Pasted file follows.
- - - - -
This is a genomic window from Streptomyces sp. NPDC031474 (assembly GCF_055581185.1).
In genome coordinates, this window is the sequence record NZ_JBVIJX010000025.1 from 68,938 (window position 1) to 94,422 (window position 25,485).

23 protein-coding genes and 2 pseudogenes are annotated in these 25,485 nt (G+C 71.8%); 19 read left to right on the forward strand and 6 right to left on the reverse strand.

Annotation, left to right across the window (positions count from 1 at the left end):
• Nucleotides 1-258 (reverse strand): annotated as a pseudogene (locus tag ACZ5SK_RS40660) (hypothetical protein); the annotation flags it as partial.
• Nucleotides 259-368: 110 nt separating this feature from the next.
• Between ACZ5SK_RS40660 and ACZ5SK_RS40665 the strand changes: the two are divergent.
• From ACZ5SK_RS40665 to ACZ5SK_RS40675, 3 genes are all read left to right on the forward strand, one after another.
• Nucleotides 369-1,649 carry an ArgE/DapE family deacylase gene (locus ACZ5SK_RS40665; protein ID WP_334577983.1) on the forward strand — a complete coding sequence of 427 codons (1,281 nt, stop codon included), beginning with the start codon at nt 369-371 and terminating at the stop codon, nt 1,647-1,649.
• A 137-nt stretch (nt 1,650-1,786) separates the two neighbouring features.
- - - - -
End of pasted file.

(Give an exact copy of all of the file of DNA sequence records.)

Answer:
This is a genomic window from Streptomyces sp. NPDC031474 (assembly GCF_055581185.1).
In genome coordinates, this window is the sequence record NZ_JBVIJX010000025.1 from 68,938 (window position 1) to 94,422 (window position 25,485).

23 protein-coding genes and 2 pseudogenes are annotated in these 25,485 nt (G+C 71.8%); 19 read left to right on the forward strand and 6 right to left on the reverse strand.

Annotation, left to right across the window (positions count from 1 at the left end):
• Nucleotides 1-258 (reverse strand): annotated as a pseudogene (locus tag ACZ5SK_RS40660) (hypothetical protein); the annotation flags it as partial.
• Nucleotides 259-368: 110 nt separating this feature from the next.
• Between ACZ5SK_RS40660 and ACZ5SK_RS40665 the strand changes: the two are divergent.
• From ACZ5SK_RS40665 to ACZ5SK_RS40675, 3 genes are all read left to right on the forward strand, one after another.
• Nucleotides 369-1,649 carry an ArgE/DapE family deacylase gene (locus ACZ5SK_RS40665; protein ID WP_334577983.1) on the forward strand — a complete coding sequence of 427 codons (1,281 nt, stop codon included), beginning with the start codon at nt 369-371 and terminating at the stop codon, nt 1,647-1,649.
• A 137-nt stretch (nt 1,650-1,786) separates the two neighbouring features.